Many brands make the mistake of focusing all of their marketing and promotion efforts solely on their pop-up's opening night, but Gonzalez recommends keeping the buzz going by organizing various blogger and "friends and family" VIP nights and offering special deals, which should help to keep traffic steady for the duration of the pop-up instead of fizzling out after the excitement of launch night. And to ensure that the right people are buzzing about the pop-up, brands should create a hashtag so that shoppers can chat on Twitter and share their pop-up pics on Instagram and set check-in deals for sites such as Facebook and Foursquare.

Blending online and offline at Fleur du Mal
When Fleur du Mal was gearing up for its November 2012 launch, Zuccarini says her first instinct was to establish a physical store in order to reach the customer but she ultimately "decided to make online our flagship." The brand website features shoppable editorials that mix content and commerce, she explains, which needed to be optimized for mobile viewing as customers increasingly browse and buy through smartphones and tablets.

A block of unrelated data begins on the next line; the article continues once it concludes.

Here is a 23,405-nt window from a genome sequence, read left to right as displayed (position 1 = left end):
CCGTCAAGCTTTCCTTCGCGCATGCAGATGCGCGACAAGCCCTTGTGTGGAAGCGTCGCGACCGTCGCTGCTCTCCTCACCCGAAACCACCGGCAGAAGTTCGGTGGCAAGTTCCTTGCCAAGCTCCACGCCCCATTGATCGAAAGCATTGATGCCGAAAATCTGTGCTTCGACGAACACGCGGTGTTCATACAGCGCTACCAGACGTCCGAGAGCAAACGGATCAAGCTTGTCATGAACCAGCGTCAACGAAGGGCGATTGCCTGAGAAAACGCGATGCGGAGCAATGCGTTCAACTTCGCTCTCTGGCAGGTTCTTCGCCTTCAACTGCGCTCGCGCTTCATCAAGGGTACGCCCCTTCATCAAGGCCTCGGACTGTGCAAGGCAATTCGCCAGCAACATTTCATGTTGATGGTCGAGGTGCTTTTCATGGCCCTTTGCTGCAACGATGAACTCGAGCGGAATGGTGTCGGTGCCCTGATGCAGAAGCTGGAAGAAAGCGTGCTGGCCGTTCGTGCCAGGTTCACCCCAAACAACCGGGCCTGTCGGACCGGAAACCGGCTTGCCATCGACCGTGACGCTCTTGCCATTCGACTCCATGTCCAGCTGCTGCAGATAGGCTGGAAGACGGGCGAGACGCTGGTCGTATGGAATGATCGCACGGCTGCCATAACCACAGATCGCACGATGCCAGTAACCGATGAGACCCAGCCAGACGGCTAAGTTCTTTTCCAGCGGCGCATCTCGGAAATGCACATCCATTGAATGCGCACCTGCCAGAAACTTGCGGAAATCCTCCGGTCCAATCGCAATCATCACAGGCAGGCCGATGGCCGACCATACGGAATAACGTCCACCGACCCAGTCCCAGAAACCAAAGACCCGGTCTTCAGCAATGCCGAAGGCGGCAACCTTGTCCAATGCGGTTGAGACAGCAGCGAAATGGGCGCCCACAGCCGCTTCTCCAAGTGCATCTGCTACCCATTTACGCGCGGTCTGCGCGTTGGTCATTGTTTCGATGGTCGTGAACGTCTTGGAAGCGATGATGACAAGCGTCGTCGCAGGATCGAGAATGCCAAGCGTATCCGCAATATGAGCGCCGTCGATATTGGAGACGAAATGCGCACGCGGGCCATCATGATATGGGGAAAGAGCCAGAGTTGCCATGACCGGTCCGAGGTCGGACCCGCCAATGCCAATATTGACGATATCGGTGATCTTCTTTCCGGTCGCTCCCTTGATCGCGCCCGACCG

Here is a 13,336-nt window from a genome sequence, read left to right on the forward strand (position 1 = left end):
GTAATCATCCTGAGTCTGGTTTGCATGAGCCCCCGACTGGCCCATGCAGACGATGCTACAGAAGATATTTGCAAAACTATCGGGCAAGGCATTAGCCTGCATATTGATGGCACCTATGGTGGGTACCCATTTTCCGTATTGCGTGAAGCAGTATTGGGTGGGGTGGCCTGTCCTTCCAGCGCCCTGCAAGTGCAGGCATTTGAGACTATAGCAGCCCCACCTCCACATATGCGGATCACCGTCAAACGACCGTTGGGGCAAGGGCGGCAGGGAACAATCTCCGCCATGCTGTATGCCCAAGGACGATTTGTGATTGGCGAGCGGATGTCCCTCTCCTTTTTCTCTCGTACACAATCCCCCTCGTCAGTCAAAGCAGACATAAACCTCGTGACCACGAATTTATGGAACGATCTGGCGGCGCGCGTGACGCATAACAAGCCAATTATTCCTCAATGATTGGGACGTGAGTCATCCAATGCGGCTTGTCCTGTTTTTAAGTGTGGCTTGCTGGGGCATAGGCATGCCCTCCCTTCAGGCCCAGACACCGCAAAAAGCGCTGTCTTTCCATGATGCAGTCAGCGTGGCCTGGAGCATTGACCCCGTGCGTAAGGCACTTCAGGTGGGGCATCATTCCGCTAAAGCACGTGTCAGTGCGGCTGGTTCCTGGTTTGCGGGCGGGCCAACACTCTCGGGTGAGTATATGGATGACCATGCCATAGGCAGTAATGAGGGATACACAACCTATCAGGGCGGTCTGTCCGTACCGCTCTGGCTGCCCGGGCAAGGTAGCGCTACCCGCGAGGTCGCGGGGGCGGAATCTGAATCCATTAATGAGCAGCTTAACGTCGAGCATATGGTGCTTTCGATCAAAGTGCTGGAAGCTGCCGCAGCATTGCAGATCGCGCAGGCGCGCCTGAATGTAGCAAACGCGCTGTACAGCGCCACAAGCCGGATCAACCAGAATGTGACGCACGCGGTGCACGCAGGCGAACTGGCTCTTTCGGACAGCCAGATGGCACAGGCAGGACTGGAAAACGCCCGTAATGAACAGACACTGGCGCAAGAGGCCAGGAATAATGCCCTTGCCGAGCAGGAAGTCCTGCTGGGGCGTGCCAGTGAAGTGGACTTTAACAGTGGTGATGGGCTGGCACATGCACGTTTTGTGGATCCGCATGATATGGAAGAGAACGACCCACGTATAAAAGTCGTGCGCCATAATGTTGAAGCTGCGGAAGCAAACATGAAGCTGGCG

Fleur du Mal turned to Usablenet to develop a mobile site that captured and reflected its identity as a "highly experiential brand that's edgy but discreet," says Usablenet CMO Carin van Vuuren. "The mobile site needs to be very, very next-gen from an aesthetic point of view but also needs to support what the business wants to accomplish."

Built with the user experience in mind, the Usablenet-powered mobile site is designed to quickly get the shopper where she wants to be and load as few pages as possible, focusing instead of robust dropdown menus and overlays in order to achieve "super-fast" browsing, van Vuuren says. "Fleur du Mal is at the vanguard of what mobile-based browsing will become."

Taking things one step further, the companies decided to create a mobile pop-up store to complement the launch of Fleur du Mal's first physical pop-up, gracing a SoHo street in New York City for up to three weeks starting on the July 14 Bastille Day holiday, a nod to the brand's original inspiration: the provocative writings of French poet Charles Baudelaire.